JAMES BROWN

"The Next Step"

Fome

"The Next Step" proves that sometimes even James Brown, the hardest-working man in show business, has a hard time making things work out just right in the studio. Or in this case, two studios. The Godfather of Soul's first album in four years addresses topical issues and points to hip-hop influences, but it sounds so digitally sanitized, so far removed from his legendary stage shows and landmark recordings, that it ultimately leaves you pining for Papa's old bag of funk tricks.

At 69, Brown's voice is still unmistakable, though not nearly as dynamic as it once was, and his spirit is still energizing. But even that combination of virtues can't keep "The Next Step" from sounding overproduced and emotionally stunted. In fact, it's a little surprising that there's isn't more of a whiff of karaoke in the air here, since Brown recorded and mixed the music in North Carolina, then added vocals at another studio in Georgia. Still, it's not the recording method but rather the frequently dulling sonics that undercut Brown's performances and leave you wondering why his band sounds so curiously muted much of the time.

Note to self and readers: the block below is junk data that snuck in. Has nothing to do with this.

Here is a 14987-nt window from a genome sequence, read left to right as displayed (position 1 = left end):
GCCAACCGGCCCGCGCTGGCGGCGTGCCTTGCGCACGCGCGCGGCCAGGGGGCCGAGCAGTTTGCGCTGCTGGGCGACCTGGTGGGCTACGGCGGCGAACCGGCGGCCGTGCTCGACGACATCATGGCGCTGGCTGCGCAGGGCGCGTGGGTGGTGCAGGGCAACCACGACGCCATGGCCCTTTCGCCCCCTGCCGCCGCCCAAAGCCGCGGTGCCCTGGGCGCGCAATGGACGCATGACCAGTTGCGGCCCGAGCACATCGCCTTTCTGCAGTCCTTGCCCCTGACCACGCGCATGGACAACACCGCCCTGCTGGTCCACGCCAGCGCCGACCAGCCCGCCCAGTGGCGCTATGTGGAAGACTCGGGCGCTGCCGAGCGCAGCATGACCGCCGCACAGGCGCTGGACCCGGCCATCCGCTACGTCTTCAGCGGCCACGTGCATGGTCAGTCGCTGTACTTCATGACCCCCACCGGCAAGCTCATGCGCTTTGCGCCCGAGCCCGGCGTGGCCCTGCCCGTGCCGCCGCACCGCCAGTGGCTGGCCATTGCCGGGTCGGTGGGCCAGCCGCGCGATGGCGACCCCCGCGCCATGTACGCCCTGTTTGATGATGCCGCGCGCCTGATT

There are, however, flashes of Brown's brilliance here and there. The old school soul ballad "Send Her Back to Me," with its riffing horns and pleading refrain, easily ranks among the highlights, as does "Good and Natural," which is part funk throwdown and part funk throwback. And despite a nearly nonsensical lyric, "Killing Is Out, School Is In" finds Brown and former Original Flame Bobby Byrd collaborating in full funk chant at the album's close.

-- Mike Joyce

Appearing Monday at the 9:30 club. * To hear a free Sound Bite from James Brown, call Post-Haste at 202-334-9000 and press 8122. (Prince William residents, call 703-690-4110.)

James Brown's "The Next Step" has a few missteps.